Linked by Thom Holwerda on Fri 20th Apr 2012 17:05 UTC
Graphics, User Interfaces Tobias Bjerrome Ahlin, an interface designer at Spotify, is a big believer in skeuomorphism. Whereas Apple is a strong advocate of this design concept, Microsoft is clearly moving in the exact opposite direction, while Android is in the process of moving away from skeuomorphism entirely, to a more digital experience. As a passionate hater of skeuomorphism in UIs, I found Ahlin's examples to be a bit weak.
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RE[2]: Ugh.
by dnebdal on Mon 23rd Apr 2012 09:49 UTC in reply to "RE: Ugh."
dnebdal
Member since:
2008-08-27

that stupid "shrink/grow" morphing crap on their UIs


That's not really the same thing, though. I agree that fluff for the sake of fluff is a waste, but feedback on actions is not fluff. And animations, if quick and to the point, are a good method for giving feedback: They are fairly ignorable, while also hard to misunderstand. And if those few hundred ms of animation (that does not keep you from immediately using another window) slows you down, well...

Edited 2012-04-23 09:50 UTC

Reply Parent Score: 1

RE[3]: Ugh.
by bassbeast on Mon 23rd Apr 2012 10:10 in reply to "RE[2]: Ugh."
bassbeast Member since:
2007-11-11

How EXACTLY is this giving any kind of useful feedback? Your argument would have made sense on lets say Win95, where you had a complete new UI paradigm that people needed to learn, but who doesn't know that programs are going to the taskbar? Even adults who have NEVER used a PC before understand this because there is an icon and the name of the program sitting right there in front of them where it wasn't before. And I actually know of which I speak because i recently taught a 53 year old man who had never used a PC how to use both it and the web.

And the simple facts are if it were JUST this one thing? well that would be fine, but in Win 7 for instance we are talking about TWENTY different desktop effects! Its like MSFT and services, if you are running on mains with some monster hexacore then frankly you won't care how much crud they add, but when you are talking mobile devices all that bling bling sucks cycles and hurts battery life.

Honestly I wouldn't even care if MSFT made it easy for the end user to choose, but they don't, they leave it buried under 3 sub menus that the average user will never trip over and with ZERO explanation as to what these things are and what they do. If they gave the user a little wizard at first startup, or even one in ctrlpanel, something that explained what they are and asked if they wanted them? Again not a problem. but all this needless bling added without asking the user and without an easy and simple way for the user to understand what it is, where it is, and how to turn it off is simply inexcusable IMHO.

Reply Parent Score: 2

RE[4]: Ugh.
by dnebdal on Tue 24th Apr 2012 21:48 in reply to "RE[3]: Ugh."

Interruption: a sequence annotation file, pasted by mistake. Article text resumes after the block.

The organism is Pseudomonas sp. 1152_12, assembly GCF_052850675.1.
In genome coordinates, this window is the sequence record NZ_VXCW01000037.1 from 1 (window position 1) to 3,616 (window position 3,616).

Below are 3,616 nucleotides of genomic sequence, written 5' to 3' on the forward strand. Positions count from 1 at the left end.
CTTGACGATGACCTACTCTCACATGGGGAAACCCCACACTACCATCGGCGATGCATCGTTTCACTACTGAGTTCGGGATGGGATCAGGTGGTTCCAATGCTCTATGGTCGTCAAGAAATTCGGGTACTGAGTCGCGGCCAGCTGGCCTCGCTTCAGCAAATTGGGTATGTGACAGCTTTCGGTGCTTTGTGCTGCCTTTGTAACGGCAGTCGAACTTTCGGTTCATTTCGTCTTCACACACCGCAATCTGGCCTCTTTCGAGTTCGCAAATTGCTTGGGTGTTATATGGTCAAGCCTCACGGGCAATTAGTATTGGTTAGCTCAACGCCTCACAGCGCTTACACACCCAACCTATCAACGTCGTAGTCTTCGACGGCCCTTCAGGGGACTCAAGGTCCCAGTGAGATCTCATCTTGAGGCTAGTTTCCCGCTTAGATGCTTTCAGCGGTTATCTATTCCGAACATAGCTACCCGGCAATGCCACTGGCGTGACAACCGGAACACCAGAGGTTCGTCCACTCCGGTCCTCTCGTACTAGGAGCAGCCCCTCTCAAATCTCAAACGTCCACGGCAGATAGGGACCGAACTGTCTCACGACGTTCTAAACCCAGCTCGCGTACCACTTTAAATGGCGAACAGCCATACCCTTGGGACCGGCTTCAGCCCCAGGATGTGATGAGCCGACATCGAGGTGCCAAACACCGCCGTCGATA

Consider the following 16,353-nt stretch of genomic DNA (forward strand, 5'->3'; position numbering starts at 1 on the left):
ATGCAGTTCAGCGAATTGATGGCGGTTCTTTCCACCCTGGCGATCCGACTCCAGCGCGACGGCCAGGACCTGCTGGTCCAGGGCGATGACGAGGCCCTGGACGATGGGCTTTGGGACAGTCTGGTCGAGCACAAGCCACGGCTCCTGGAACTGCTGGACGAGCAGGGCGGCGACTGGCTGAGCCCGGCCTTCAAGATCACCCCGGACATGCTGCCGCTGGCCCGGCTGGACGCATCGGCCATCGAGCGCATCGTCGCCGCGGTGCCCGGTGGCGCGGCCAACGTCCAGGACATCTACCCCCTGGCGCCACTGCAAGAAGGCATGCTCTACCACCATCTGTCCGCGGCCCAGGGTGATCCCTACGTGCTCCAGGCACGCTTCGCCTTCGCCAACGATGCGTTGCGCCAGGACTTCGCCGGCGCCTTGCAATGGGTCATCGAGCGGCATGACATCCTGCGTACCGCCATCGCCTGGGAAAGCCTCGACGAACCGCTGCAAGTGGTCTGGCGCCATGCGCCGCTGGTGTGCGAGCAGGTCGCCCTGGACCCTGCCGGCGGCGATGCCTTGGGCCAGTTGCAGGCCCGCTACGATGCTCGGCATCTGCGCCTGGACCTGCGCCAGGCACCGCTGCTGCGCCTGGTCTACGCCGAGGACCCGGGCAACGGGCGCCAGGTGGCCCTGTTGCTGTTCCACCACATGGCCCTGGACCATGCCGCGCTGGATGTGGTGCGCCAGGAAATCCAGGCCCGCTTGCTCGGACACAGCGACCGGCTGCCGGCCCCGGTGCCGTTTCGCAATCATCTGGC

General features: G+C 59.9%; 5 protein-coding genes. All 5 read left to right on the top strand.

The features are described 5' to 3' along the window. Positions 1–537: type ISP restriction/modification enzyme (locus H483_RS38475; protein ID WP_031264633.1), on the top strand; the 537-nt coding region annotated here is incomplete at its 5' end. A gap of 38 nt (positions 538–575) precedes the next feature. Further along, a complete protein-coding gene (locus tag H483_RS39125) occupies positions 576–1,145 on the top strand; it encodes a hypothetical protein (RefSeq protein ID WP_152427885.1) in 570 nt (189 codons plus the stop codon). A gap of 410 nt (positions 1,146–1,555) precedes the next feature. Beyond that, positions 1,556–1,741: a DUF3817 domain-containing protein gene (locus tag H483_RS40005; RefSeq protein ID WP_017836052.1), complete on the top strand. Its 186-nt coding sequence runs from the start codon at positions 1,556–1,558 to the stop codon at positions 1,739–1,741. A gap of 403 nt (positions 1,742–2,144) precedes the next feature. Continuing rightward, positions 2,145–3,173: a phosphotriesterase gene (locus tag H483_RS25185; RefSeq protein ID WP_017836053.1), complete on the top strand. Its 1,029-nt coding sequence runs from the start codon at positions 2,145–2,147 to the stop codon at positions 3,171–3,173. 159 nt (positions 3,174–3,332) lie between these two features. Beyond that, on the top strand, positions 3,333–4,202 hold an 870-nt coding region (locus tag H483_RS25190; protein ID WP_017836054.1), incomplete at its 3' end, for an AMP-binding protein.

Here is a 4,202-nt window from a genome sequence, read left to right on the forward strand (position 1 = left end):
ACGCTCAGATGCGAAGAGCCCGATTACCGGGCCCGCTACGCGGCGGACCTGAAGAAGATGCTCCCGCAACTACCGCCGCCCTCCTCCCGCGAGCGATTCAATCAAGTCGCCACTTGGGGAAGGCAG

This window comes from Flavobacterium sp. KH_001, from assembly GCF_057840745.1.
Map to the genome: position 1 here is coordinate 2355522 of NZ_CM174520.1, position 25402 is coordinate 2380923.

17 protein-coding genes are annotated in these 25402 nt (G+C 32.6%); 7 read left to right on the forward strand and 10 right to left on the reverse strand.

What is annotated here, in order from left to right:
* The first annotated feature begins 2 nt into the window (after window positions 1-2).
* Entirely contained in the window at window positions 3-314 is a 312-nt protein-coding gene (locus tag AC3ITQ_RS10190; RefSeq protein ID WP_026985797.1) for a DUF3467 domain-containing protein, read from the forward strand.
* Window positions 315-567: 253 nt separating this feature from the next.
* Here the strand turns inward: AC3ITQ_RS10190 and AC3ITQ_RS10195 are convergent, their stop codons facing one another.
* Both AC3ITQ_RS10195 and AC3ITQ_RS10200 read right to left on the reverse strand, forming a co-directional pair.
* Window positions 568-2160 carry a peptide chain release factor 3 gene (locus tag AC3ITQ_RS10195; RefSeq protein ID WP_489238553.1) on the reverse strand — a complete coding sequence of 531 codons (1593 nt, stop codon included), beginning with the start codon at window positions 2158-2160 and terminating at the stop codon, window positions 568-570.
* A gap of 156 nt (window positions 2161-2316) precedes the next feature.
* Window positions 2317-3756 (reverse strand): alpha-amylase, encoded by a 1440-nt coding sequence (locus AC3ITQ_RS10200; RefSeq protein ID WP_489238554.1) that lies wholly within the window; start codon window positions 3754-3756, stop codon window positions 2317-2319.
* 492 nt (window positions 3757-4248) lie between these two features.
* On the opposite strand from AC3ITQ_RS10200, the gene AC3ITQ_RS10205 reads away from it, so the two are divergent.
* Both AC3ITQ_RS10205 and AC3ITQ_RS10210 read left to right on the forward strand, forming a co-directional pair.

dnebdal Member since:
2008-08-27

How EXACTLY is this giving any kind of useful feedback? Your argument would have made sense on lets say Win95, where you had a complete new UI paradigm that people needed to learn, but who doesn't know that programs are going to the taskbar? Even adults who have NEVER used a PC before understand this because there is an icon and the name of the program sitting right there in front of them where it wasn't before. And I actually know of which I speak because i recently taught a 53 year old man who had never used a PC how to use both it and the web.

And the simple facts are if it were JUST this one thing? well that would be fine, but in Win 7 for instance we are talking about TWENTY different desktop effects! Its like MSFT and services, if you are running on mains with some monster hexacore then frankly you won't care how much crud they add, but when you are talking mobile devices all that bling bling sucks cycles and hurts battery life.

Honestly I wouldn't even care if MSFT made it easy for the end user to choose, but they don't, they leave it buried under 3 sub menus that the average user will never trip over and with ZERO explanation as to what these things are and what they do. If they gave the user a little wizard at first startup, or even one in ctrlpanel, something that explained what they are and asked if they wanted them? Again not a problem. but all this needless bling added without asking the user and without an easy and simple way for the user to understand what it is, where it is, and how to turn it off is simply inexcusable IMHO.



Well, they did change the panel in Win7, if only slightly. And if nothing else it's useful if you have a million open apps, in that it allows you to see and then remember where on the panel it minimized to, instead of having to scan through it (ref. the eternal discussion about spatial memory and file managers).

It's also really not that intensive. The GPU power needed for that scale-zoom effect is something tat would hardly tax a voodoo 3, and I've seen claims that aero can use less power than a 2D interface because it uses dedicated and more efficient display hardware for its operations compared to using CPU and 2D operations. Sounds plausible to me, but I'm sure someone has tested it.

And you can mostly disable it; unchecking "Enable transparency" seems to stop both transparency and animations for me.

Reply Parent Score: 1